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Gizmorama - August 14, 2017

Good Morning,

We have the technology...regenerative tissue technology. Well, researchers at Ohio State University Wexner Medical Center do.

Learn about this and more interesting stories from the scientific community in today's issue.

Until Next Time,

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*-- Scientists develop new regenerative tissue technology --*

Researchers at Ohio State University Wexner Medical Center have developed a breakthrough technology to generate any cell type for treatment in the body.

The Tissue Nanotransfection, or TNT, can is capable of generating any cell type for treatment and can be used to repair injured tissue or restore function to aging tissue.

The study, published today in Nature Nanotechnology, was conducted on mice and pigs.

Researchers were able to reprogram skin cells to become vascular cells in severely injured legs that lacked blood flow. Active blood vessels appeared within one week and the legs were saved within two weeks.

"By using our novel nanochip technology, injured or compromised organs can be replaced. We have shown that skin is a fertile land where we can grow the elements of any organ that is declining," Dr. Chandan Sen, director of Ohio State's Center for Regenerative Medicine & Cell Based Therapies, said in a press release.

"This is difficult to imagine, but it is achievable, successfully working about 98 percent of the time. With this technology, we can convert skin cells into elements of any organ with just one touch. This process only takes less than a second and is non-invasive, and then you're off. The chip does not stay with you, and the reprogramming of the cell starts. Our technology keeps the cells in the body under immune surveillance, so immune suppression is not necessary."

TNT is a nanotechnology-based chip designed to deliver cargo to adult cells in the body and the design of specific biological cargo for cell conversion. The cargo is delivered by a small electrical charge zapping the device.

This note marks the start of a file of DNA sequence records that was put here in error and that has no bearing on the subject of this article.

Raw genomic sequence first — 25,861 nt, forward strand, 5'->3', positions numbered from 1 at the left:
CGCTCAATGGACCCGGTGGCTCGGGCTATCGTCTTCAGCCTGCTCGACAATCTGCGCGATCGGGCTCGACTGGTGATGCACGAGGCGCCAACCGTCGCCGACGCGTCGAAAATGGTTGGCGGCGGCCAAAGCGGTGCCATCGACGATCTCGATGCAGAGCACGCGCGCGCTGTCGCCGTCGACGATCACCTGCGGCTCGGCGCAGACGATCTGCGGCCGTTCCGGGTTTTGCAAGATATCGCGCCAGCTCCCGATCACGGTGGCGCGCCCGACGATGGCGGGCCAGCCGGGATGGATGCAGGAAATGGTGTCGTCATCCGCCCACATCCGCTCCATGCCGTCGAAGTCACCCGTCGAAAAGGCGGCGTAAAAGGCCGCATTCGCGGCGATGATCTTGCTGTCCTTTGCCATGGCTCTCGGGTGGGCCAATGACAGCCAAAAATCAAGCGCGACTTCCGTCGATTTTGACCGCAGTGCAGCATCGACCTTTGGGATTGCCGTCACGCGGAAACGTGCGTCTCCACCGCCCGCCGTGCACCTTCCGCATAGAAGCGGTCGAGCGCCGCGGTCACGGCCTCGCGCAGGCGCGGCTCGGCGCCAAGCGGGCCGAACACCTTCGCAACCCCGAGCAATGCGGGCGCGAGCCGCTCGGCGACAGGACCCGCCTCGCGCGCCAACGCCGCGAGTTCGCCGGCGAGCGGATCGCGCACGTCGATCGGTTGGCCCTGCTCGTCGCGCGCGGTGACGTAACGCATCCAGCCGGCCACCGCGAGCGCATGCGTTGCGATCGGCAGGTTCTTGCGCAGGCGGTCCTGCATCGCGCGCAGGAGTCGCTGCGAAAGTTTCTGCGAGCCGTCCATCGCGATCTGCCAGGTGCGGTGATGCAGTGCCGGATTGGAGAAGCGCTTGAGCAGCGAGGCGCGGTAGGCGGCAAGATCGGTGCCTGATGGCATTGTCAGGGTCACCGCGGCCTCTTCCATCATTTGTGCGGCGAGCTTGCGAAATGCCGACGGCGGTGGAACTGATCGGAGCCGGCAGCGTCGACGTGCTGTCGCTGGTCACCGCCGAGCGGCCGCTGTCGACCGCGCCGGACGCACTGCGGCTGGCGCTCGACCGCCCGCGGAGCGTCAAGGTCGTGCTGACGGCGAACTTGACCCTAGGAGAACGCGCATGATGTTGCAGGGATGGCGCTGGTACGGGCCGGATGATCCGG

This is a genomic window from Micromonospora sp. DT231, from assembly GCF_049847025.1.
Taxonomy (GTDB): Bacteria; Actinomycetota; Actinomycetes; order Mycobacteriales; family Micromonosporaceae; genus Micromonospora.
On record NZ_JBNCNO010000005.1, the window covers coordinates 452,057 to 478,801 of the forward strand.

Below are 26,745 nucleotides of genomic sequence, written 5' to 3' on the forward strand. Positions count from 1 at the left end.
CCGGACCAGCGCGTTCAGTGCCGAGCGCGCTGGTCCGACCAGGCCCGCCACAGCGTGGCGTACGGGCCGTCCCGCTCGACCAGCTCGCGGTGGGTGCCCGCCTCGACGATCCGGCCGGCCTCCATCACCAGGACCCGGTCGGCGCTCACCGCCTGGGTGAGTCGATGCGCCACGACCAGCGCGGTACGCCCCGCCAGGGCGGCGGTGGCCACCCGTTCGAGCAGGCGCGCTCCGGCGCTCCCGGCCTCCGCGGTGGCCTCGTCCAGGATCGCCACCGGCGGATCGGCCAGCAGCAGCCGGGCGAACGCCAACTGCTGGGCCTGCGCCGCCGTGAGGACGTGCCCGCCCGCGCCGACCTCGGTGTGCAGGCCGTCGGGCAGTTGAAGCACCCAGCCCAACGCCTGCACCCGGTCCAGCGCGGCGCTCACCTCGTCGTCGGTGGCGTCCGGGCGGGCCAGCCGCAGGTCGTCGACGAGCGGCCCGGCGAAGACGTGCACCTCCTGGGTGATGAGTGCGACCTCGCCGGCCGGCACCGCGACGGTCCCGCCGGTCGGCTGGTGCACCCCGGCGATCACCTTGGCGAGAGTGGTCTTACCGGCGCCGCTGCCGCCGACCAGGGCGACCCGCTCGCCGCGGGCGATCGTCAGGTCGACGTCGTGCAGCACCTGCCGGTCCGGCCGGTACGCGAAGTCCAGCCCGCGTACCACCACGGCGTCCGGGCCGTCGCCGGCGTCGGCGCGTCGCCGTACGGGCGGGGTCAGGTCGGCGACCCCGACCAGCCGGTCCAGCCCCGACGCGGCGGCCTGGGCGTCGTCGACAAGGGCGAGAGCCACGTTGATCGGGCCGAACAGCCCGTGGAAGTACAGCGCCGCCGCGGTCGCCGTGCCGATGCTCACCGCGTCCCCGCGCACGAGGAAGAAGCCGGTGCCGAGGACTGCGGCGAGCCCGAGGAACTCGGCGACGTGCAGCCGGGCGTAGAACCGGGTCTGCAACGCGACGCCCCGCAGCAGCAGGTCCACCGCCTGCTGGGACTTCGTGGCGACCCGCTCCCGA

It doesn't require laboratory-based procedures, is non-invasive and can me implemented at the point of care.

Clinical trials are expected to begin next year to test the technology in humans.

*-- New scanning technology yields 3D images of live insects --*

Scientists in Canada have developed a new method for imaging the insides of insects. The new scanning technology allowed researchers to develop extremely detailed 3D images of living insects.

Until now, researchers were only able to capture a snapshot of a dead insect, but the latest breakthrough allows for more detailed views without harming the insects.

The new imaging method will allow scientists to study dynamic physiological changes and processes. It is a vast improvement on standard insect imaging techniques.

"We essentially had snapshots, moments in time, when what we needed were dynamic images of insects' internal development," Joanna Konopka, a doctoral candidate at the University of Western Ontario, said in a news release. "We thought, what would happen if we tried to image them live?"

Researchers were able to suspend insects in a kind of living stasis by introducing them to low-oxygen, carbon dioxide-rich environments. Insects have a remarkable ability to survive without oxygen for hours, or even days.

The suspended animation offers scientists up to seven hours to subject insects to a variety of scanning technologies. Scientists were able to develop detailed internal images of Colorado potato beetles and true armyworms, two common agricultural pests.

Images developed using the new technique revealed details as small as 20 microns.

"I was absolutely awed," Konopka said. "I'm familiar with pictures and drawings in books but this gives us a wholly new perspective of what they are."

Researchers described their new scanning process in a paper published recently in the journal BioMed Central.


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